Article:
War Potential: Armament Potential: The Conversion Lag: Sources of Information: Conclusion
Disarmament is a problem which has been created by armament; it is, in fact, the whole question of armament with a different objective: reduction instead of development, peace instead of war; and its solution must be found in a series of measures impinging on armament, leading to its reorganisation and governed by its facts. It would be an impossible task to conduct an investigation of this sort and within the limits of this book by a complete exposure of armament as an applied science. Indeed, it would not be helpful, perhaps harmful, to do so, but we must get an adequate and general view to enable us to pick out the facts which matter, and this can be done by developing the idea of armament potential. Many readers may be familiar with the term "war potential," and may wonder whether we are not confusing the two. On the contrary, it is desirable to draw a sharp distinction.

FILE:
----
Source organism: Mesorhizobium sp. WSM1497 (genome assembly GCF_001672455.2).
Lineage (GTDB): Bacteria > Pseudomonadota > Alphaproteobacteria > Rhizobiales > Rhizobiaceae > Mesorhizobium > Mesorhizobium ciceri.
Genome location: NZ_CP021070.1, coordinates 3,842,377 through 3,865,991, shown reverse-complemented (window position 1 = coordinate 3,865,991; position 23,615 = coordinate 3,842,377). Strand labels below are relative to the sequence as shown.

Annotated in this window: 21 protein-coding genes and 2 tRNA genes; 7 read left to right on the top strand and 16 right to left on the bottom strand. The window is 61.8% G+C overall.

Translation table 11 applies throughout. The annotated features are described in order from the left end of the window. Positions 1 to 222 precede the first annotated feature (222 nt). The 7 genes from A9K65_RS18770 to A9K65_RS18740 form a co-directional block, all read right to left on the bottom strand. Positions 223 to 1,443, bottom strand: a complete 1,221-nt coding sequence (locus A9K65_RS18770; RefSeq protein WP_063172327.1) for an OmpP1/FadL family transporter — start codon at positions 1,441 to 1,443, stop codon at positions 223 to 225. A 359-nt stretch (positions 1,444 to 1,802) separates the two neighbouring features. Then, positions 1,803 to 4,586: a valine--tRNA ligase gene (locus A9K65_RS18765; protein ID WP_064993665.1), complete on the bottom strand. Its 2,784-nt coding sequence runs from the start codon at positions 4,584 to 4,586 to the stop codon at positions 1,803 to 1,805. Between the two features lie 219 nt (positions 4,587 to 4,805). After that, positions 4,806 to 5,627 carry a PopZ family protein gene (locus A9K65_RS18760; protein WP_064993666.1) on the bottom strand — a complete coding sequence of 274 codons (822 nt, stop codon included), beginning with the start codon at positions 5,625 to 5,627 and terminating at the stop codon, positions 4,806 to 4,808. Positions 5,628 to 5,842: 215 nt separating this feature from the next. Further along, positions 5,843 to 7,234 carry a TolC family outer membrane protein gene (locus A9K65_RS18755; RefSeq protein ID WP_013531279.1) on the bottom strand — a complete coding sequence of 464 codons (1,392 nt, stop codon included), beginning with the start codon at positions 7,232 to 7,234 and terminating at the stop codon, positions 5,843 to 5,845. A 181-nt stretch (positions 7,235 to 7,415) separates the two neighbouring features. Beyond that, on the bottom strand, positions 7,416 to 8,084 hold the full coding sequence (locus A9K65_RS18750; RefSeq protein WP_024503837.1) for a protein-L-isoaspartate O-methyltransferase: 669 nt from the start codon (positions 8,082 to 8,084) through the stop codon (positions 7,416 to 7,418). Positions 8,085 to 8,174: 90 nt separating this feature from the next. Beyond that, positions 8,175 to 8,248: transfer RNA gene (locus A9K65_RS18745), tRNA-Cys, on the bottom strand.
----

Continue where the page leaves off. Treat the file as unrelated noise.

This term has arisen at Geneva and in other centres of disarmament discussion on various occasions, without very clear definition. The idea of "potential" has been widely employed in the sciences, usually suggesting stored sources of energy or power, held in check but able to be released, and thereby converted into active forms of energy able to do work. The application of the term to war is apt, and arises somewhat as follows.
In the earliest days, the whole tribe or community was, in effect, on a potential fighting basis. Later, when war became the sport of kings, the profession of hired mercenaries and the stage and workshop of chivalry, this was no longer true. The elements of national activity quickly realisable for war were limited to armies, navies, arsenals, and those organisations which directly served them. There were, of course, exceptions, but as primitive forms of manufacture developed, and began to feed armament, there was a